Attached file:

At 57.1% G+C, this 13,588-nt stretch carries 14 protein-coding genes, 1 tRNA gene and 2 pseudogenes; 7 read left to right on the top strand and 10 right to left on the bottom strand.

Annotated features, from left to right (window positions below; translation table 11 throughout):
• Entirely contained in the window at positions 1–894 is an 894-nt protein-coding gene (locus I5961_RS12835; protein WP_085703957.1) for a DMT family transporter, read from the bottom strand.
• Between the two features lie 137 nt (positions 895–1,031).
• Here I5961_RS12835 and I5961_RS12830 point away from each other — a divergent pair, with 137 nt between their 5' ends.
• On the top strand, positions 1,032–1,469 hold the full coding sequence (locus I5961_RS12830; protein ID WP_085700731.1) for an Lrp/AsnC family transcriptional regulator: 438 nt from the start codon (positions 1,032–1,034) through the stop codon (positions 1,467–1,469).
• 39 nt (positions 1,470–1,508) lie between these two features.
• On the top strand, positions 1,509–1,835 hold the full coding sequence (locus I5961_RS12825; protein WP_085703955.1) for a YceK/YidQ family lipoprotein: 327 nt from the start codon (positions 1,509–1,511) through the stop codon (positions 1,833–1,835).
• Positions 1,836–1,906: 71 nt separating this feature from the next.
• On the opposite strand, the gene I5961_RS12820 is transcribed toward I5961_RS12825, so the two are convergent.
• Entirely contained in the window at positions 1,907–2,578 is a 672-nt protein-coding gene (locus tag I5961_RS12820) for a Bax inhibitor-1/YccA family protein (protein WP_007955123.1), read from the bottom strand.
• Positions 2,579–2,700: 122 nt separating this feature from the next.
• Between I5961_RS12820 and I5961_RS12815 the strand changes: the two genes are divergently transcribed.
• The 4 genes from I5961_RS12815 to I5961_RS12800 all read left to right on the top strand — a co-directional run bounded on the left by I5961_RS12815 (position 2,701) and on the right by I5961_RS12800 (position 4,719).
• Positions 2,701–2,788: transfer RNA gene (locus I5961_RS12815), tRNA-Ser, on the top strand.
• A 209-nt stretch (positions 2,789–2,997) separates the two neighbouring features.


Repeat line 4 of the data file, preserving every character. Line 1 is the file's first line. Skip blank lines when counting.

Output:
• Between the two features lie 137 nt (positions 895–1,031).